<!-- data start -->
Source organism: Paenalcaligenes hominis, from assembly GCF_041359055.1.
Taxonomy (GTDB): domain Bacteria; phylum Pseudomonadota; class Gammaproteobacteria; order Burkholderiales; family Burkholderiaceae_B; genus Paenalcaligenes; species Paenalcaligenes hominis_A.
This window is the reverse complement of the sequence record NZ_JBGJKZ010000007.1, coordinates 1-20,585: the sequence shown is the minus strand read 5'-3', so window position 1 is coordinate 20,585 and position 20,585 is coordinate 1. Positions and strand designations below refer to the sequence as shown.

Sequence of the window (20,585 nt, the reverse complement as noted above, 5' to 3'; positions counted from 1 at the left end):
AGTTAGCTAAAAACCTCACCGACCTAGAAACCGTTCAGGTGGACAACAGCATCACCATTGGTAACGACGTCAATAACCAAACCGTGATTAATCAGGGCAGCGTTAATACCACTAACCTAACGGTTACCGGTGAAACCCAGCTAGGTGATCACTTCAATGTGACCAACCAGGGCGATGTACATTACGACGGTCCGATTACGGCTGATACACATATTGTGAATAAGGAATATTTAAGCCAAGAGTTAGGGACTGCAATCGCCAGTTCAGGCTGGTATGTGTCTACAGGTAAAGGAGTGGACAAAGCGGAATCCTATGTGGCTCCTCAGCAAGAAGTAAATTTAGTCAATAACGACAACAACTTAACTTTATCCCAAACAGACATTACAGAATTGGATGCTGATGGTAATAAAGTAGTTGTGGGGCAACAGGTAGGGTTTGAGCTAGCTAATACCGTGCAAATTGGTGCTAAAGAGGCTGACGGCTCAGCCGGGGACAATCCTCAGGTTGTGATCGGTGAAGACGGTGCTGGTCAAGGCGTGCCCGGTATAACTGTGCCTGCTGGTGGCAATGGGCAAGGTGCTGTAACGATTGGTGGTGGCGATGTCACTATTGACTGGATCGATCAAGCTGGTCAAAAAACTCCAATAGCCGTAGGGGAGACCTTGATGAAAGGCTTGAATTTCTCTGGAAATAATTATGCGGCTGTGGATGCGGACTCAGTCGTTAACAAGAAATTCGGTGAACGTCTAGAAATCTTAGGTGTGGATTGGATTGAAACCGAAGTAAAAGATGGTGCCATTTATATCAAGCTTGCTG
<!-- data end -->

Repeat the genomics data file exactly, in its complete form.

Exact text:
Source organism: Paenalcaligenes hominis, from assembly GCF_041359055.1.
Taxonomy (GTDB): domain Bacteria; phylum Pseudomonadota; class Gammaproteobacteria; order Burkholderiales; family Burkholderiaceae_B; genus Paenalcaligenes; species Paenalcaligenes hominis_A.
This window is the reverse complement of the sequence record NZ_JBGJKZ010000007.1, coordinates 1-20,585: the sequence shown is the minus strand read 5'-3', so window position 1 is coordinate 20,585 and position 20,585 is coordinate 1. Positions and strand designations below refer to the sequence as shown.

Sequence of the window (20,585 nt, the reverse complement as noted above, 5' to 3'; positions counted from 1 at the left end):
AGTTAGCTAAAAACCTCACCGACCTAGAAACCGTTCAGGTGGACAACAGCATCACCATTGGTAACGACGTCAATAACCAAACCGTGATTAATCAGGGCAGCGTTAATACCACTAACCTAACGGTTACCGGTGAAACCCAGCTAGGTGATCACTTCAATGTGACCAACCAGGGCGATGTACATTACGACGGTCCGATTACGGCTGATACACATATTGTGAATAAGGAATATTTAAGCCAAGAGTTAGGGACTGCAATCGCCAGTTCAGGCTGGTATGTGTCTACAGGTAAAGGAGTGGACAAAGCGGAATCCTATGTGGCTCCTCAGCAAGAAGTAAATTTAGTCAATAACGACAACAACTTAACTTTATCCCAAACAGACATTACAGAATTGGATGCTGATGGTAATAAAGTAGTTGTGGGGCAACAGGTAGGGTTTGAGCTAGCTAATACCGTGCAAATTGGTGCTAAAGAGGCTGACGGCTCAGCCGGGGACAATCCTCAGGTTGTGATCGGTGAAGACGGTGCTGGTCAAGGCGTGCCCGGTATAACTGTGCCTGCTGGTGGCAATGGGCAAGGTGCTGTAACGATTGGTGGTGGCGATGTCACTATTGACTGGATCGATCAAGCTGGTCAAAAAACTCCAATAGCCGTAGGGGAGACCTTGATGAAAGGCTTGAATTTCTCTGGAAATAATTATGCGGCTGTGGATGCGGACTCAGTCGTTAACAAGAAATTCGGTGAACGTCTAGAAATCTTAGGTGTGGATTGGATTGAAACCGAAGTAAAAGATGGTGCCATTTATATCAAGCTTGCTG